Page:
Where a Quarter of the Islanders Cannot Swim
WHY YOU SHOULD CARE
Because it’s sink or swim.
I watched with envy as my next-door neighbor, Carolyn Smith, had her new pool hoisted over her drive in our quiet Cambridgeshire village. For weeks, workmen whirred and churned to make her backyard look like a Spanish holiday. After a few finishing touches — wave machine, palm tree and hot tub — she extended a much-wanted invite: “Come over for a swim.” My bag was already packed.
Gloriously warm sunny summer days in England are few and far between, so Brits who invest in outdoor garden pools are brave — and perhaps a bit mad. But I had no idea just how courageously crazy this venture was. ”Aren’t you coming in?” I asked Carolyn after diving in. She waded in, arms held high, going only to her hips. “I’m not very comfortable. I don’t know how to swim,” she explained. She had just invested months and more than a few quid on a beautiful backyard oasis — and she had no intention of getting her hair wet. “But you live on an island,” I stuttered in shock. Turns out, Carolyn’s in good company. According to a recent YouGov poll of nearly 1,700 British adults, as many as
27 percent say they can’t swim 25 meters.
That’s the standard pool length. Another 14 percent topped out at two pool lengths, or 50 meters, while at the other end of the spectrum, less than a fifth reckon they could manage 20 pool lengths or more. That’s just 10 laps. And 11 percent admitted they can’t swim at all.
“One day I may even pluck up the courage to have swimming lessons — if only to cut down on our water bill.”
For my neighbor’s family, growing up, it had never been a priority. “No one in my family could swim,” she says. She never had lessons, but she fancied the idea of having a pool, “so when the opportunity came for us to install one, I took it,” she says.
Even those with plenty of access growing up don’t manage to crack it. Max Robinson, a 32-year-old from Scotland, for example, loves sports, runs a sports-related business and had a mum who taught swimming. But try as he might, Max says he has “always felt frustrated by my inability to swim.” His brother, meanwhile, swam for his university team.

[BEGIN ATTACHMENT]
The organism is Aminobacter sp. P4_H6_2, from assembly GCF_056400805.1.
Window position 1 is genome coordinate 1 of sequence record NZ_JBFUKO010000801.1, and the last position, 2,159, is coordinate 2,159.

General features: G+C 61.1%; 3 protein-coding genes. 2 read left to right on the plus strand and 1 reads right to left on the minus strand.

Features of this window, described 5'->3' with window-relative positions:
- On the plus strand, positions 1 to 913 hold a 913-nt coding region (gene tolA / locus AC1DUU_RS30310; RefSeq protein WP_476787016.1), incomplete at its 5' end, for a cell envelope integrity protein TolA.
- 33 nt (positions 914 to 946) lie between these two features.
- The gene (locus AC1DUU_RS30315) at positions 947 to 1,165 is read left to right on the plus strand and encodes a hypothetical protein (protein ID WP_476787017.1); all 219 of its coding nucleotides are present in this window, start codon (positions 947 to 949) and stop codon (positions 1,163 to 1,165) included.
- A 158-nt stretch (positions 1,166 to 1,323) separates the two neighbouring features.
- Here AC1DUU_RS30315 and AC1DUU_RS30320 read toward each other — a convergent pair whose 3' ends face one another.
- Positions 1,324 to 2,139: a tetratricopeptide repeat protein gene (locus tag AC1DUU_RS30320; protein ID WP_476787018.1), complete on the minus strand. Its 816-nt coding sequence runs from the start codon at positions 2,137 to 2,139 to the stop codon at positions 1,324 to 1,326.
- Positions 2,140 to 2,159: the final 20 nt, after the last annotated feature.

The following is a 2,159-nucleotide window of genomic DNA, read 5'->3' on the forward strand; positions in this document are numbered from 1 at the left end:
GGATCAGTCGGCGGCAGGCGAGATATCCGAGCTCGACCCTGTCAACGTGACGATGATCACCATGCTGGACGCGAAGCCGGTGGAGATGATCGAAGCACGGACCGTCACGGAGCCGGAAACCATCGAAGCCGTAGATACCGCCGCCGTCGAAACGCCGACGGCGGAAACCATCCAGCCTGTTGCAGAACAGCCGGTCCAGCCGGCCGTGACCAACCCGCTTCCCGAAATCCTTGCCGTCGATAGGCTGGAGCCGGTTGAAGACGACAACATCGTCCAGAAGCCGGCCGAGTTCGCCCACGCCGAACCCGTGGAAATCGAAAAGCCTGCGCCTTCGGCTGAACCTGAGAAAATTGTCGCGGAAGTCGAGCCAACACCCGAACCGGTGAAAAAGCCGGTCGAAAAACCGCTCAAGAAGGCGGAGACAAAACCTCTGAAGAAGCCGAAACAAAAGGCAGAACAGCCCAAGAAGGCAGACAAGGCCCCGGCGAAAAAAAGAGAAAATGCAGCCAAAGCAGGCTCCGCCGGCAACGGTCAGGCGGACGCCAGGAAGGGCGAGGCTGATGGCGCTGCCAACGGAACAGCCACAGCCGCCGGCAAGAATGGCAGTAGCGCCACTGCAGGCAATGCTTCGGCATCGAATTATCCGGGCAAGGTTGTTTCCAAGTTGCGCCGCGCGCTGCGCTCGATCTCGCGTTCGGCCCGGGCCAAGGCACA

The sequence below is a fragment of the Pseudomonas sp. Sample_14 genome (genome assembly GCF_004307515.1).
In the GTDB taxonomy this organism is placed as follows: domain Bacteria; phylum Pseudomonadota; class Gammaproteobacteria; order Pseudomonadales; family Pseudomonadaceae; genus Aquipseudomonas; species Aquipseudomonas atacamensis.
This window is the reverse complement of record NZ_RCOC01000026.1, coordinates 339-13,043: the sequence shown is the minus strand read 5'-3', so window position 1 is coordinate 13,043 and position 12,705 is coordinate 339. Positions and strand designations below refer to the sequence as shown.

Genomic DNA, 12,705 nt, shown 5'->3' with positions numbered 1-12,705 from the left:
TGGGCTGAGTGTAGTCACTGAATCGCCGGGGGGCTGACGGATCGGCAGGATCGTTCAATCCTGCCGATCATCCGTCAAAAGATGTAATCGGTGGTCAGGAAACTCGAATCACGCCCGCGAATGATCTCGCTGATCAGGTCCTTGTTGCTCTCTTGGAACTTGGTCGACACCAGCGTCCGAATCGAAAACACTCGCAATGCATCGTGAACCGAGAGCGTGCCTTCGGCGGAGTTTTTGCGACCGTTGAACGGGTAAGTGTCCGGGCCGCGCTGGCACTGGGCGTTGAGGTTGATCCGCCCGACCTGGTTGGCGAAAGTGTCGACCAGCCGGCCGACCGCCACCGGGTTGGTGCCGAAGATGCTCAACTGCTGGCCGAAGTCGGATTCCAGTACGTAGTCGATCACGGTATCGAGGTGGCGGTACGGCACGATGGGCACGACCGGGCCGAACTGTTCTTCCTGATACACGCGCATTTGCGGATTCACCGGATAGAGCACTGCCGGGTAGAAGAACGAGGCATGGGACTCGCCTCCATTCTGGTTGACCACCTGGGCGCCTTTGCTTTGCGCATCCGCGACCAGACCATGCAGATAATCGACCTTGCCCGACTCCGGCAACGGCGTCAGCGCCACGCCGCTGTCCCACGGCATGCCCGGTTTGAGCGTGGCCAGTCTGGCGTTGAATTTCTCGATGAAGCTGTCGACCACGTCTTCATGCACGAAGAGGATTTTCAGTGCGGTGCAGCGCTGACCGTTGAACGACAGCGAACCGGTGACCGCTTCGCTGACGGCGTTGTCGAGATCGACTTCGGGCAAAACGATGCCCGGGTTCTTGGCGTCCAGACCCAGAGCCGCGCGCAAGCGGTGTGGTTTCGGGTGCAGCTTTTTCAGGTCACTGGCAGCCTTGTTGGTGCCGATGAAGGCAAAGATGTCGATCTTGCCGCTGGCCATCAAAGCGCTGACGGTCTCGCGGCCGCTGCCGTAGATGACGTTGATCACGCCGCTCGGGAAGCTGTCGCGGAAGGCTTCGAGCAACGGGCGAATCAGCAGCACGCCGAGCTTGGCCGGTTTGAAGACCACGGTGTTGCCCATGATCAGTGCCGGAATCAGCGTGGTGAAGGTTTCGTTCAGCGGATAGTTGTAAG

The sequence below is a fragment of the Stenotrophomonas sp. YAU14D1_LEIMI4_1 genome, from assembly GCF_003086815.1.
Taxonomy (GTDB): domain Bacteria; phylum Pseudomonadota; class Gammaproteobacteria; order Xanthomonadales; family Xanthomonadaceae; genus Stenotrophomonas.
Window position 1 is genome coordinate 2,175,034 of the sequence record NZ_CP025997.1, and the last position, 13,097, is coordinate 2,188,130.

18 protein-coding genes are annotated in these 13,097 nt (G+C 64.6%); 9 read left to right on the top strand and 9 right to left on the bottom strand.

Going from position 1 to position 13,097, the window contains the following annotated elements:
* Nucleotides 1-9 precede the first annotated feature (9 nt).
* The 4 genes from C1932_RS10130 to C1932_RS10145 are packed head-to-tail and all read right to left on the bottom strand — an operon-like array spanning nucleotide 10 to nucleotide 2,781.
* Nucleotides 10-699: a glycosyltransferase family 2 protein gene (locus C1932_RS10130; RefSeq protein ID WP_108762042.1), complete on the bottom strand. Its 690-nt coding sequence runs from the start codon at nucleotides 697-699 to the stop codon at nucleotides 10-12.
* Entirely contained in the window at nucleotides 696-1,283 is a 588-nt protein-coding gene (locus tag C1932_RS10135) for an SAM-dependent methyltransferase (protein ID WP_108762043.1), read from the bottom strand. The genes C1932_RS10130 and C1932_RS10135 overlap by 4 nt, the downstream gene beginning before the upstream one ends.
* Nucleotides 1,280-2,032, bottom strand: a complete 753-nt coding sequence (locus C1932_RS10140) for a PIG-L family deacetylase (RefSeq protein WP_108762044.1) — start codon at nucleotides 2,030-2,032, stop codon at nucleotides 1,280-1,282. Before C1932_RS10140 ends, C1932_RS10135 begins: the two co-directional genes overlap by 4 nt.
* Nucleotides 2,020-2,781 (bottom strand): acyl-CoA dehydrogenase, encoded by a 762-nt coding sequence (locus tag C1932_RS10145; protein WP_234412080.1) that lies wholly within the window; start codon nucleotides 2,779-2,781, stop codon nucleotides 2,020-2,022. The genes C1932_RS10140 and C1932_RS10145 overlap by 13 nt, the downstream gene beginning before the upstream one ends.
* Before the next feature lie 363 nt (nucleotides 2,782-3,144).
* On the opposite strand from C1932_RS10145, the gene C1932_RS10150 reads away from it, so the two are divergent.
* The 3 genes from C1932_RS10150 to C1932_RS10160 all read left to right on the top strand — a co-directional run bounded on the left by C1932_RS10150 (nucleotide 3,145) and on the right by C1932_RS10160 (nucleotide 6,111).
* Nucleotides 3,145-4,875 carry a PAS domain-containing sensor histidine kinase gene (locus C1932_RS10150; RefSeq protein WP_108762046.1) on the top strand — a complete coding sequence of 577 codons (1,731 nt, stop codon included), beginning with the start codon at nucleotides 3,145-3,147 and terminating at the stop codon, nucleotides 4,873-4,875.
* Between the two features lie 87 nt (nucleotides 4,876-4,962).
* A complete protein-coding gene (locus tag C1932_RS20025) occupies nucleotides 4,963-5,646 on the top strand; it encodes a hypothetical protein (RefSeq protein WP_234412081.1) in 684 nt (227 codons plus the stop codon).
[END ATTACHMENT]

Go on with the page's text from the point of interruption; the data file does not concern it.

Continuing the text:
YouGov political researcher Abigail Axe-Brown hopes her poll will prompt parents to “take a more proactive role in developing their child’s ability, and perhaps encourage the parents themselves to start swimming or strengthen their existing ability.” British schools are required to ensure that all elementary age children be able to swim the length of a pool, but some are clearly falling through the net. The U.K.’s Amateur Swimming Association found in a 2012 report that just over half — 51 percent — of children age 7 to 11 couldn’t swim the standard pool length without help.
By contrast, roughly 80 percent of Americans reported to the Red Cross in 2014 that they could swim — the number dropped to 69 percent for African-Americans — but only 56 percent of these swimmers could perform skills demonstrating that they knew how to save themselves in the water. Of course, the vast majority of them don’t live on an island.
The British swimming poll points candidly to a socio-economic disparity: For working-class respondents, for instance, 33 percent say they can’t swim 25 meters, while only a fifth of middle-class respondents feel uneasy about going the distance. So it’s not just schoolchildren; those of limited means struggle to learn or maintain their skills due to a lack of resources or access as well — a reflection, Axe-Brown says, of “the ever-growing diversity of our society.”
Carolyn, meanwhile, has learned enough to doggy paddle and have fun in her blue backyard wonder. “One day I may even pluck up the courage to have swimming lessons — if only to cut down on our water bill. The water displacement that ensues during my ’swimming’ can resemble a small tsunami.”